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About bleakhouse

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  1. Blimey, you know how to find a property bubble. Enjoy Canada and visit the lakes like the Kawarthas. You won't pine for Cambridge so much. Good luck.
  2. You capture it all in one line. For this reason I think UK interest rates will remain low for the now proverbial extended period of time. It doesn't cost the government anything, it helps the banks repair their balance sheets from the spread and it stimulates the economy. The risk of runaway inflation is low in a world of deleveraging and deflation. There will be enough brakes on the economy from the cuts. With interest rates low it is now cheaper to buy than rent. I am a bear only in that I think house prices should be lower, if I was an STR I would be buying since the low interest on my cash pile wouldn't cover my rent. I think the arithmetic on to BTL gives a better return than many other investments, without capital gain/loss, I think the UK will survive. The US on the other hand, is totally mucked up. I think could be worthwhile to revisit Peter Schiff's decoupling theories of a few years ago.
  3. If this is confirmed by the Land Registry on the 28th then it is indeed a jump, since average monthly sales are around 50,000 this year (against around 30,000 in the latter part of 2009). In spite of the increased offerings since the demise of the HIP, increased sales volume on this scale will mean increased prices, confounding all the experts predicting a fall in house prices this year. IMHO the only thing that will derail the slow steady increase in prices is an interest rate hike. It is all still so fragile that a quarter per cent hike will frighten at least 5pct off prices pretty quickly.
  4. I did see them. I think maybe he gives good trading advice on his daily technical analysis, (for which you have to pay) but he never thought the 'Haynes bottom' was the low on the S&P, and still doesn't, so a little knowledge is a dangerous thing and you could have been killed by this rally, bear market rally or start of the new secular bull market. He has done quite well in previous years, but is hampered by his politics in his inability to foresee the extent of government involvement. And he tends to rant at the extent of government involvement, which he sees in varying degrees from mistaken to fraudulent. But always well reasoned, passionate and interesting.
  5. The requirement for a 20pct deposit is going to kill any recovery in the housing market IMHO. Even if you still have some equity in your house, say 15pct, you can't trade for another house. You can stay put and save for your deposit just like a FTB, while watching the remaining equity dwindle. Heartbreaking. If you want to move your only option is to rent out your diminishing asset, and my local paper is now full of property to rent, which wasn't a year ago. Real misery for homeowners who may have put down 20pct in the first place, and a caution to anyone thinking they want to get their foot on the property ladder. Green-shoots-in-my-foot.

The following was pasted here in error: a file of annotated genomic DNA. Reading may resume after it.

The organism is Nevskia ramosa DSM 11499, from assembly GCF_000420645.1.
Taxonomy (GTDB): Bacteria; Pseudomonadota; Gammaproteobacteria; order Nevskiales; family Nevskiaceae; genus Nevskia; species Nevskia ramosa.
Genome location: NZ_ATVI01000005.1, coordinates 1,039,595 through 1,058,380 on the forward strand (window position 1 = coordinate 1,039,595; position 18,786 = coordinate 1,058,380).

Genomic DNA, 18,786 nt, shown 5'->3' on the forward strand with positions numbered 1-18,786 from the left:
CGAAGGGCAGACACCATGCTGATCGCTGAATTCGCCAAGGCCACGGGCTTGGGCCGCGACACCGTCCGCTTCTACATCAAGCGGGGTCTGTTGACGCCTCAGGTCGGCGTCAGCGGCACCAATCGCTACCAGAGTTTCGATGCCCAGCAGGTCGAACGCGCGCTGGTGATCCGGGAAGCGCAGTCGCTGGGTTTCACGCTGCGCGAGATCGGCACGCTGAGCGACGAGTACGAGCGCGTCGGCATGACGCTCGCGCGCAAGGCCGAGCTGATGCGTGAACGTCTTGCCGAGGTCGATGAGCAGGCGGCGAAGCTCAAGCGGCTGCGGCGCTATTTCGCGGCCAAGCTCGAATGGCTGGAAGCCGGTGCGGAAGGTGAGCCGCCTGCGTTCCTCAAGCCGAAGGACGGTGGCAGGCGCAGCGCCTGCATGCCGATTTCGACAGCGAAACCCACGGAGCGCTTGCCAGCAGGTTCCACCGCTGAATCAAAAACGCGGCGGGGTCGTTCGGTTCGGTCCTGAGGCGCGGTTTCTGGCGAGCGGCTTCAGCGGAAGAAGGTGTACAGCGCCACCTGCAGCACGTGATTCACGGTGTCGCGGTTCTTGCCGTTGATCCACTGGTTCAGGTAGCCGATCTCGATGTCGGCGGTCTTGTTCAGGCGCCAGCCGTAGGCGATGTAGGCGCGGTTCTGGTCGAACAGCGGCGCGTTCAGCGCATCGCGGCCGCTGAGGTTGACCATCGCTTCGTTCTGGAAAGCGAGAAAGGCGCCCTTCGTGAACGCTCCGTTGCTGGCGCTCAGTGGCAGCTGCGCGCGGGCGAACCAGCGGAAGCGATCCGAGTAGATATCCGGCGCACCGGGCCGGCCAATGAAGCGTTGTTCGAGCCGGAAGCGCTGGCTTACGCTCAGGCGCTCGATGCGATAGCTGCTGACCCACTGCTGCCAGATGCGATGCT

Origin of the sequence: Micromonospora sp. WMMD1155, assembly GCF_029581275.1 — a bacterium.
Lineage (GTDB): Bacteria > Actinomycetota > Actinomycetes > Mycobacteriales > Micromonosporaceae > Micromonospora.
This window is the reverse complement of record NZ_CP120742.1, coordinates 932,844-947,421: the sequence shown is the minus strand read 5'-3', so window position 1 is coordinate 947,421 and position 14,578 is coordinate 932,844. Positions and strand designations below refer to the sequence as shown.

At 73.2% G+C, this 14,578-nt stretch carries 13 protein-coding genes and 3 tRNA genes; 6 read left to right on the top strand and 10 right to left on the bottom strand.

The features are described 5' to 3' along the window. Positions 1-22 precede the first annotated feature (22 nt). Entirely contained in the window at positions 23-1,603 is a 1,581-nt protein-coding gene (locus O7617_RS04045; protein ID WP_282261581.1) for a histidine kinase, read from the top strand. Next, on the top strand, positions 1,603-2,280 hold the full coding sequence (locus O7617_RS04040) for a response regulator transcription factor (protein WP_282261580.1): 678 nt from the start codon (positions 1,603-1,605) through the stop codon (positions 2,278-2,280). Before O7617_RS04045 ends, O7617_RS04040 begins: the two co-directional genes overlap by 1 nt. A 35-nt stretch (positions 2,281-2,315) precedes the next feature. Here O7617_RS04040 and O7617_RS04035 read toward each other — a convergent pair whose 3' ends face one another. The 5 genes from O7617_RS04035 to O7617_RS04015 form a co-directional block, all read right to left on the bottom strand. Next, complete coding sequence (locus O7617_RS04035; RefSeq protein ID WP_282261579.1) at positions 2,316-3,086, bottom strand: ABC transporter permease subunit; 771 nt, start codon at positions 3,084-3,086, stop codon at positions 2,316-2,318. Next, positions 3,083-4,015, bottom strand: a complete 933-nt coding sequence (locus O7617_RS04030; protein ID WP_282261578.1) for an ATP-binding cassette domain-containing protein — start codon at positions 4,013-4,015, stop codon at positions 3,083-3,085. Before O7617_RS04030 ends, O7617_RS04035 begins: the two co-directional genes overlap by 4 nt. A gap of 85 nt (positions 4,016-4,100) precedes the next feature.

6. Karl Denninger is also worrying about the impact of this. http://market-ticker.org/archives/1141-Mor...Falsehoods.html with more jolliness on his forum http://tickerforum.org/cgi-ticker/akcs-www...9508&page=2 (And don't mention CMBS)
  7. Mish has lot of info and links in this piece from 31 May 2009 http://globaleconomicanalysis.blogspot.com...in-to-come.html It is packed with graphs and charts. While it is colourful the picture it paints is not pretty. His conclusion: "Institutions Have Been Able to Raise Capital to Mostly Keep Up With Writedowns, But This Will Likely Not Continue. What can't be paid back will be defaulted on. Consumers with no job have no chance of paying back those debts. Many others who could, won't (because it is in their best interest to walk away). The Alt-A and Option ARM defaults are going to be massive."
  8. If there are and have been around 60,000 properties coming on to the market each month, a quick look at the Land Registry figures will show that less than 30,000 a month are being sold. Umm, on reflection that's actually rather frightening as regards the future of house prices. Bullish it ain't.
  9. Thanks folks. Not a resounding 'get that house gone' the market is going down a further 20pct then. How times have changed. Anyhow, given that my differentials won't be squeezed my only costs are those of running the house. Did I mention it was large, that is, large as in large bills. No need to rush out and STR, and I see far more threads of people that have bought a house today. Are we all talking bottoms ?
  10. Our youngest is now starting VI form, and seems to be out a lot. (Why doesn't he want to sit in with his boring old parents?) So we are now rattling in our large mortgage free house in a hard to sell except in boom times location. We did expect to stay here till he'd finished school, but is this our only window of opportunity to sell, or will things get better? Should we cough up the money and get our HIPS?
  11. I believe some of those people with those lovely fixed price mortgages expiring soon may be sellers. Their LTV has been decimated, arrangement costs for refinancing have spiralled and interest rates are on the way up. They could even be keen sellers.
  12. Rise in percentage terms is often very misleading. I mean if they sold 10 houses in Wales last month and 16 this month it would be a 60pct rise. But it still wouldn't be very many. Spurious spin.
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